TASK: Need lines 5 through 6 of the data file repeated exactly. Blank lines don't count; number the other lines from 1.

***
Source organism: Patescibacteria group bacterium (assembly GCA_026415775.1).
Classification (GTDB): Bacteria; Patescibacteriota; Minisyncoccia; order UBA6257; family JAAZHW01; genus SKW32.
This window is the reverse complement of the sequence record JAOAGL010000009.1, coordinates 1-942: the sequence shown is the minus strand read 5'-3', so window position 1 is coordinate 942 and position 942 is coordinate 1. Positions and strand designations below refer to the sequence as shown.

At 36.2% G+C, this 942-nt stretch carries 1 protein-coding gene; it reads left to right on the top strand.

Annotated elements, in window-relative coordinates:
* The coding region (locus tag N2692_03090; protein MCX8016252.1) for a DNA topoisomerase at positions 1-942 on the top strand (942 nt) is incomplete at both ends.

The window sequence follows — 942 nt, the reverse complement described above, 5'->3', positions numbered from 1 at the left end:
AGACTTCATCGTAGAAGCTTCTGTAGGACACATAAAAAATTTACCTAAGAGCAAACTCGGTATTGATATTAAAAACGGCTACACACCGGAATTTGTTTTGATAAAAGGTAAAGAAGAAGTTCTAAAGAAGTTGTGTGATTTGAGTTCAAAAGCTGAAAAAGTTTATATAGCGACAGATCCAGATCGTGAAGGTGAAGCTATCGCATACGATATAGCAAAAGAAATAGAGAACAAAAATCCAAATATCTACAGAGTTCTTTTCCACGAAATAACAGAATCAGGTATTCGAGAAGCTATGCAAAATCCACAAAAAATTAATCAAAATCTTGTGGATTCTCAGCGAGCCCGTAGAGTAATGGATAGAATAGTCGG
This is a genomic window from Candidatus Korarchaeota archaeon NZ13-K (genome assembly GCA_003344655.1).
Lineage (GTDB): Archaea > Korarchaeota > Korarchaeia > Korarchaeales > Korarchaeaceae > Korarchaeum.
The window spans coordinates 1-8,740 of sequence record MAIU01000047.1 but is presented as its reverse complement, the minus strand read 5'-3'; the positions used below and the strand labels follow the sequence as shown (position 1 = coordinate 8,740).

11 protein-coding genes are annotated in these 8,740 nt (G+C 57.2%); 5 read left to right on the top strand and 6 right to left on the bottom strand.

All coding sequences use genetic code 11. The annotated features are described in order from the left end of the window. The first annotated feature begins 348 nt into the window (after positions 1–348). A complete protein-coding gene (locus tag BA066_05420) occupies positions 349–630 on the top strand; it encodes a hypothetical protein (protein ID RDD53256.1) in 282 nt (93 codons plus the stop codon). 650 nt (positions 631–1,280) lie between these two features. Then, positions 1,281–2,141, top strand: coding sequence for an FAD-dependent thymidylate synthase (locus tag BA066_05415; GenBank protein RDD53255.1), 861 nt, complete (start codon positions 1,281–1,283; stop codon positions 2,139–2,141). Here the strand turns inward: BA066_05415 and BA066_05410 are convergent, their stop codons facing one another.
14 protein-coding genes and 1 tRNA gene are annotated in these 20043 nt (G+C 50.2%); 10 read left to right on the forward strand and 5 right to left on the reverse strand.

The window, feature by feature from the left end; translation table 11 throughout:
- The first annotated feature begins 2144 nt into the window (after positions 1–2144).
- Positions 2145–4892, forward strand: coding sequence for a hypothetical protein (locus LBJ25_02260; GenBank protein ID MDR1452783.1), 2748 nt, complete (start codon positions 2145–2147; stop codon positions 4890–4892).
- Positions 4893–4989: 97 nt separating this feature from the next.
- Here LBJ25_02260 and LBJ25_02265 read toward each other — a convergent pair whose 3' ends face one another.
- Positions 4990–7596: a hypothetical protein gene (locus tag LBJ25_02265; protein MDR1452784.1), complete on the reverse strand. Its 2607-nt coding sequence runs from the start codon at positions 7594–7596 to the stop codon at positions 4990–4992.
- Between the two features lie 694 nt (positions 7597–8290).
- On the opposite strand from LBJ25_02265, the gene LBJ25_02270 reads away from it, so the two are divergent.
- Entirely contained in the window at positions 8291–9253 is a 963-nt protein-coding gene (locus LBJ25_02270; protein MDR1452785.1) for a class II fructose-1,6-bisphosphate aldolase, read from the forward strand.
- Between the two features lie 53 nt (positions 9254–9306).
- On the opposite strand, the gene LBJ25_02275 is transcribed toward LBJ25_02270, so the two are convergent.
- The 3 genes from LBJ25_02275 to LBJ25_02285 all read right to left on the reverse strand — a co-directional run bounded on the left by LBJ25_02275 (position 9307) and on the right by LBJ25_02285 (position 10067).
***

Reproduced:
Annotated elements, in window-relative coordinates:
* The coding region (locus tag N2692_03090; protein MCX8016252.1) for a DNA topoisomerase at positions 1-942 on the top strand (942 nt) is incomplete at both ends.